Going digital to serve customers in Uganda

UGAFODE turns around through customer-centricity and digital transformation

In the heart of Kampala, along the bustling Bombo Road, sits the headquarters of UGAFODE Microfinance Limited (MDI). UGAFODE is a small but progressive microfinance institution (MFI) focused on serving peri-urban and rural Uganda, mainly in the agricultural sector. Under the guidance of CEO Shafi Nambobi, who joined in May 2017, UGAFODE has made sweeping transformations. The institution has gone from a primarily manual operation with lengthy loan approval processes, to being a competitive tech-enabled institution with a focus on digital channels and serving microentrepreneurs and “last mile” clients in the Ugandan market.

We recently called Shafi, and even though it was 6 pm in Kampala and he was gathering his bags to head home, he took the time to share his insights on the strategies that have turned the company around. “UGAFODE has always upheld a client-centric focus, and the company maintained this approach while implementing their new strategies,” he said. One of the first changes was bolstering their call center, which has been instrumental in attracting both new and former clients. This has proven to be a key component in maintaining the balance between digitization and human touch, as it allows customers to engage with a real person without having to make long journeys from rural areas to bank branches.

Most of UGAFODE’s clients are farmers, working in crop and livestock production. More than 80 percent of their clients live in rural areas, and some are as far as 40 kilometers from the nearest UGAFODE branch. Clients often struggled to make the long trips out to the bank when all they needed were simple banking services. To bring banking services to the people, UGAFODE has incorporated more digital products into its business plan. These products include:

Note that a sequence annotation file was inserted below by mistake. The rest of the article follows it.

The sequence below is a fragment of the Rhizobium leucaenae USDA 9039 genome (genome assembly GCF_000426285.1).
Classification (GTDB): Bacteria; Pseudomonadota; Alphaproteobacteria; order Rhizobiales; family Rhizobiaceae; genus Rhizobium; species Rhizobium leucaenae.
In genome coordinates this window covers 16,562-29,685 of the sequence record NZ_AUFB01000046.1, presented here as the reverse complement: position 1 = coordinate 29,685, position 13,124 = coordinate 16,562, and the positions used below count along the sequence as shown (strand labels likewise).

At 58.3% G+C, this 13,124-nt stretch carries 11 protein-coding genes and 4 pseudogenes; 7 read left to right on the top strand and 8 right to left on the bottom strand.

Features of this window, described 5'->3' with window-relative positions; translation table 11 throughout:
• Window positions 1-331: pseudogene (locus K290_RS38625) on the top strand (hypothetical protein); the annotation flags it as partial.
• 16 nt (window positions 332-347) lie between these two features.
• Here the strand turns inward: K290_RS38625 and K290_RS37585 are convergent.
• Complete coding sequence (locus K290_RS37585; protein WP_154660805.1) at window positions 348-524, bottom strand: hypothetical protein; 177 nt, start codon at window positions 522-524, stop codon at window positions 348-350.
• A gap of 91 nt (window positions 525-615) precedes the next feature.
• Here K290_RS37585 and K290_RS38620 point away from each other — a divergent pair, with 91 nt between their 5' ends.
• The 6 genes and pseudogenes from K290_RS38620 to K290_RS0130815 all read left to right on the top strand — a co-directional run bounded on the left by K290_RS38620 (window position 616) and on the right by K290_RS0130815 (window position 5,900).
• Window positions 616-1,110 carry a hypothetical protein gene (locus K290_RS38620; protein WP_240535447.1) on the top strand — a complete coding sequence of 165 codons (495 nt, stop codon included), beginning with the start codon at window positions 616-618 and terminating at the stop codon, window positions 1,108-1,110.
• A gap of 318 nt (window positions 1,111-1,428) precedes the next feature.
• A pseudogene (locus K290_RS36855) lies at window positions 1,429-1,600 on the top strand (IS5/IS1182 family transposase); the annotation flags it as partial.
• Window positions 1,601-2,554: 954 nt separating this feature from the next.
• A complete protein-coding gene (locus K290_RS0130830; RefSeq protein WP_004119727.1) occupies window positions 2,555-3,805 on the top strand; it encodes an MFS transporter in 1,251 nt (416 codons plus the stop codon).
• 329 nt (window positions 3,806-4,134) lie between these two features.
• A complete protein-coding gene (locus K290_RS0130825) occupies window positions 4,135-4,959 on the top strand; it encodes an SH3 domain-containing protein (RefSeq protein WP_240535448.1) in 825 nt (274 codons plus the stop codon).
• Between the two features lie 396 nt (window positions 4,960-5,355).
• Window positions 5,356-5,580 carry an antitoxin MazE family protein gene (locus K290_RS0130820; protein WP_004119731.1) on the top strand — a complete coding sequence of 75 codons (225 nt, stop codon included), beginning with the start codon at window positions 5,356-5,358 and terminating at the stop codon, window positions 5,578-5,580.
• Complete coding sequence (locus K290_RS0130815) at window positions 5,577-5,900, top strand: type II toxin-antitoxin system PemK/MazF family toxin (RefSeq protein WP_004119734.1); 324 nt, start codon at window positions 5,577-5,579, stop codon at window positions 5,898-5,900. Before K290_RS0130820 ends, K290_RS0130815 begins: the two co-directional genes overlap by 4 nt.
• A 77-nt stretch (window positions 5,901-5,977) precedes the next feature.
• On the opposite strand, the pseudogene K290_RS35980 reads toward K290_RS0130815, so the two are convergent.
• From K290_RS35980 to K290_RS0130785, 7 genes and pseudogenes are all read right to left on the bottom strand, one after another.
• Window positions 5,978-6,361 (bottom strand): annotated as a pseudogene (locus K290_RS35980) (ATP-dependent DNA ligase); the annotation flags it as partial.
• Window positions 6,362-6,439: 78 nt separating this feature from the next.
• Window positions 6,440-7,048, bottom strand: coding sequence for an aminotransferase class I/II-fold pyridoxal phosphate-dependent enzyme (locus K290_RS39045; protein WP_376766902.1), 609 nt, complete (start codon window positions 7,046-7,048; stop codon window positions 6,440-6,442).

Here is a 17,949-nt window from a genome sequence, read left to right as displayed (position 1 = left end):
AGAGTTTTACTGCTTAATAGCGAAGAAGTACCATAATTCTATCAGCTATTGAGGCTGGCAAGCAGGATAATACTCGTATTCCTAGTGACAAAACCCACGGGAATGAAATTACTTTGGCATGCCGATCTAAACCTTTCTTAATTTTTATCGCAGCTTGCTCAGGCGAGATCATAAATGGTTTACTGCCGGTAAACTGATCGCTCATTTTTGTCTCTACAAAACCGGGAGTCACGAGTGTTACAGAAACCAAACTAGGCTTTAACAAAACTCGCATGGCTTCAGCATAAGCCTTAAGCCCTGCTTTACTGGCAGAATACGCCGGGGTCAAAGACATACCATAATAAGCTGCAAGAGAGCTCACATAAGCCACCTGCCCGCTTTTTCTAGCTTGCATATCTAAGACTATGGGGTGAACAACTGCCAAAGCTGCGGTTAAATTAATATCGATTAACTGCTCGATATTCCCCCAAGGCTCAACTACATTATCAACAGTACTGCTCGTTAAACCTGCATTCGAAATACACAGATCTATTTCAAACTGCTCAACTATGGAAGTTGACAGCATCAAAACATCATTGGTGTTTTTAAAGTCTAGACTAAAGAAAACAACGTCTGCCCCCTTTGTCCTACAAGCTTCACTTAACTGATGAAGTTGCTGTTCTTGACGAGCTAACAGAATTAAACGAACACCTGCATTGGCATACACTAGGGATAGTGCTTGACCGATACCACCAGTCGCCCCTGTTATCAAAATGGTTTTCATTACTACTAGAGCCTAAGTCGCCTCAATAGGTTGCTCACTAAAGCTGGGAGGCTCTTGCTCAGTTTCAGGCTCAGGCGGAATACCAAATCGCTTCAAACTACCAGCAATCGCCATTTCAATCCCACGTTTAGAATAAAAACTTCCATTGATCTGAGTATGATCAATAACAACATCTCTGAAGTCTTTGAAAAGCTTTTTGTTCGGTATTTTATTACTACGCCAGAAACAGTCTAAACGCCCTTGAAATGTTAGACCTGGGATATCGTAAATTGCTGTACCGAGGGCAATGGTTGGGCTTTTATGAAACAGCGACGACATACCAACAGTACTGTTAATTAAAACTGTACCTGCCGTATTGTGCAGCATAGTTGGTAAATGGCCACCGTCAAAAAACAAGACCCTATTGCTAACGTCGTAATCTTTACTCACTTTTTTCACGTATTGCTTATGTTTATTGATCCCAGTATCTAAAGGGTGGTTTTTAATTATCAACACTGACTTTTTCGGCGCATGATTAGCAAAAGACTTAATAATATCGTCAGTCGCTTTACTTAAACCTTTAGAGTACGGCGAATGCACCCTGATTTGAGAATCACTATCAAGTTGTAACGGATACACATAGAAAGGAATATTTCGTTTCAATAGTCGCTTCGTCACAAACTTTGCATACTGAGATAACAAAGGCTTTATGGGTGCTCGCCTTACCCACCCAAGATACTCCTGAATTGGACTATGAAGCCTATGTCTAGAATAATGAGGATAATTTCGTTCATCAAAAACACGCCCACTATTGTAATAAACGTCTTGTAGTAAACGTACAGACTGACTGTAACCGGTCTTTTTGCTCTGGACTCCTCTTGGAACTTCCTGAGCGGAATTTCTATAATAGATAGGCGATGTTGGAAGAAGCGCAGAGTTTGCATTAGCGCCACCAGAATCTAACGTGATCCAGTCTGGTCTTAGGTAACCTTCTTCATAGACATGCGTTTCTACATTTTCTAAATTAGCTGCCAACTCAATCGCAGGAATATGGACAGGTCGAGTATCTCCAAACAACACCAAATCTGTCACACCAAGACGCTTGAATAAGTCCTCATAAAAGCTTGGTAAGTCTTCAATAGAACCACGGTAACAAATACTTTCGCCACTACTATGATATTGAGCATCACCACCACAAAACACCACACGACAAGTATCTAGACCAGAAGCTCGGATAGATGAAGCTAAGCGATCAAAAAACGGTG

1. Digital field applications (DFAs), which allow remote approval of loans
  2. UGAFODE mobile app, which allows customers to move cash from their mobile wallets to their savings accounts
  3. Digital document management for digital verification
  4. Digital delinquency management for timely follow up on late payments

These new channels have improved customer interaction with UGAFODE’s products, allowing microentrepreneurs to cut costs and time to travel to the bank and spend more time developing their businesses.

The company is also working to improve its loan processing and renewal system. UGAFODE reduced processing time from more than 21 days down to less than a week to ensure that their clients can get their funding when they need it. Another issue in their previous process was that their loan repayment system would automatically prevent clients with delayed payments from applying for another loan. Shafi knows that life can throw curve balls that prevent clients from making payments on time — a family member falls ill, a bicycle part needs to be replaced, a home needs repair. As such, the company changed this policy and adopted more flexible considerations for loan repayment timelines.

Shafi is excited to continue the turn around and watch the company grow, and sees many opportunities for the future. As UGAFODE continues to digitize and expand into rural areas, they expect to onboard more women — currently about 60 percent of their client base. Additionally, Shafi indicated that Uganda has become a home to more than 1.4 million refugees from nearby countries, including Somalia, South Sudan, Burundi, and the DRC. These refugees have been neglected and excluded from financial services, which they need to establish their livelihoods and send remittances to friends and family members. UGAFODE is currently seeking approval to include refugees in their outreach offering.

As UGAFODE continues to find ways to bring more underserved clients financial services that meet their needs, they know that staying customer-centric is crucial. “When we listen to our customers, we are able to make suggestions to the board of what needs to change, and create a better customer experience,” said Shafi. And as UGAFODE’s digital transformation has shown: keeping customer needs in mind is good for business and financial inclusion.

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